You might find function overloading fascinating, but you shouldn’t overuse it. You should reserve function overloading for functions that perform basically the same task but with different forms of data. Also you might want to check whether you can accomplish the same end by using default arguments. For example, you could replace the single, string-oriented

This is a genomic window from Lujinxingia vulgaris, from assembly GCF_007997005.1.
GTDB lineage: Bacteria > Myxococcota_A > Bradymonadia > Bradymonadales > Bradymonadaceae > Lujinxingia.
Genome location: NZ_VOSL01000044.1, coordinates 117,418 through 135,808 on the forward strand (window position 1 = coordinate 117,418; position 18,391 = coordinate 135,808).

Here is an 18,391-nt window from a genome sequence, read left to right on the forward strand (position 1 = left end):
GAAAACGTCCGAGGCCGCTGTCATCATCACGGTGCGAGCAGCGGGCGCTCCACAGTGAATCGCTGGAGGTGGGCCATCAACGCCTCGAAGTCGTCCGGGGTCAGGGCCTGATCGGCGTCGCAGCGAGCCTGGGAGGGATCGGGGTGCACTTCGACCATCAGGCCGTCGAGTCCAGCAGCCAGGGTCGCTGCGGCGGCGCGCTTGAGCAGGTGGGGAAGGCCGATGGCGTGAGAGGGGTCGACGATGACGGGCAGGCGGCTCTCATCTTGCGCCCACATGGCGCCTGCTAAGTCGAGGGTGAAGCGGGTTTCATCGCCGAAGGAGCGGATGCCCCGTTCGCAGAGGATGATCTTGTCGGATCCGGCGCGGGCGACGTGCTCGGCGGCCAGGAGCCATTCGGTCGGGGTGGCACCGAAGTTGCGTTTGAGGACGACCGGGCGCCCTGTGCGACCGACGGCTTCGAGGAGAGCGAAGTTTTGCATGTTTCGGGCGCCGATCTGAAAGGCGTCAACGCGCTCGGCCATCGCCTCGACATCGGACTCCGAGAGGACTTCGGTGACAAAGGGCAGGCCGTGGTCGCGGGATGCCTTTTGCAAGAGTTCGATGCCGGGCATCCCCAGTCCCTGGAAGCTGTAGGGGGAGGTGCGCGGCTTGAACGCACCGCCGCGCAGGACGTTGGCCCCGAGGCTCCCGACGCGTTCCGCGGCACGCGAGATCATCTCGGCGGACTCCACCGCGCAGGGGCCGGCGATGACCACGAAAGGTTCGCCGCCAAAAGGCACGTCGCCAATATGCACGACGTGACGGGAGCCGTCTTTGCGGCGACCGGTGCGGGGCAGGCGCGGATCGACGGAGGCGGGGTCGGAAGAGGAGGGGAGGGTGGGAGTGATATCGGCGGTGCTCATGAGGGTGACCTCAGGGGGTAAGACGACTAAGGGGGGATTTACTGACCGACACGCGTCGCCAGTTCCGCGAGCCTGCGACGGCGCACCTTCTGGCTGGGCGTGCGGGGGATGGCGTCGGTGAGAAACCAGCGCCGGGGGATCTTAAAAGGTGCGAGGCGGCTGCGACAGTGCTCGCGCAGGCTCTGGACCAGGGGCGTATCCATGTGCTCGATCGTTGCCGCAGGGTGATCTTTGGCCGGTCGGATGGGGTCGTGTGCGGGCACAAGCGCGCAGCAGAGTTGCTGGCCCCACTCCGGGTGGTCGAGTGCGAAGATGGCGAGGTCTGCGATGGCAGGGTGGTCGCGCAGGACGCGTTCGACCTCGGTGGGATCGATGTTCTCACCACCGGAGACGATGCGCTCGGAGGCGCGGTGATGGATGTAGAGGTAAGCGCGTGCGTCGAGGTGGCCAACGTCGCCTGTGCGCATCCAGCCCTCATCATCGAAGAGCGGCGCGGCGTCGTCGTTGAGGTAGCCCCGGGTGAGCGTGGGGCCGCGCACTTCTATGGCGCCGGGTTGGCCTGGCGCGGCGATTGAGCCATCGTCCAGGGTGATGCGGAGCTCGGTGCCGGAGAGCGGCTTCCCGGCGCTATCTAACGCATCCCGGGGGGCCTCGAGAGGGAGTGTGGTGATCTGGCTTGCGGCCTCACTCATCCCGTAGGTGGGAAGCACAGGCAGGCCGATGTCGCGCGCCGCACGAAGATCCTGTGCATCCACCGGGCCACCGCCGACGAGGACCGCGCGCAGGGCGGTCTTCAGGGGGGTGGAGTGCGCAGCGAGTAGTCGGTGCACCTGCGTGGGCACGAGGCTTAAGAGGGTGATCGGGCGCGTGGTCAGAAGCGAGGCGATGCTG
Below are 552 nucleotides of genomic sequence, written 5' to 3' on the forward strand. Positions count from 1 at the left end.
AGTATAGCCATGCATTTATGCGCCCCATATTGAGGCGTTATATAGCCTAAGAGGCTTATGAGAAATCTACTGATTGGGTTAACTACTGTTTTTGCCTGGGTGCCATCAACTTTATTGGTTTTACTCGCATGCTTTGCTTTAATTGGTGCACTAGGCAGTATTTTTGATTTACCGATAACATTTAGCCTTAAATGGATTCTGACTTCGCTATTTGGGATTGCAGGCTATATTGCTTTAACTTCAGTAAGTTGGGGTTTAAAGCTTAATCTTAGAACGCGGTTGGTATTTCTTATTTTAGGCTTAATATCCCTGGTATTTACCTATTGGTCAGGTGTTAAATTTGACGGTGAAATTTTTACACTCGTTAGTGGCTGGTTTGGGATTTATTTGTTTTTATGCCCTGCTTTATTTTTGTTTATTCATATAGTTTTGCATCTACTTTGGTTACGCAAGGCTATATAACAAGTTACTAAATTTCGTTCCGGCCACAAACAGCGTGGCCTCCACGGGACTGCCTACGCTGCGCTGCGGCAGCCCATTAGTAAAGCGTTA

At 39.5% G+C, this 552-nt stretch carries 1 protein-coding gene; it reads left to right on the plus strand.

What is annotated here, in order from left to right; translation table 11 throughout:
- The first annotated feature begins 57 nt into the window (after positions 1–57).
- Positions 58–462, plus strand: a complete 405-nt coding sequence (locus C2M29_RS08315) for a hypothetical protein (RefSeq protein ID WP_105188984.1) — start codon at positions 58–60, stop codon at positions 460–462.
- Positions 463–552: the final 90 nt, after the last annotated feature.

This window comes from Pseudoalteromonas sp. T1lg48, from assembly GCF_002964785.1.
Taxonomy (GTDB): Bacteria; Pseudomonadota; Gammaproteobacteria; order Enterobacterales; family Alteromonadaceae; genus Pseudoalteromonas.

left() function with two overloaded functions:
char * left(const char * str, unsigned n); // two argumentschar * left(const char * str); // one argument
But using the single function with a default argument is simpler. There’s just one function to write instead of two, and the program requires memory for just one function instead of two. If ...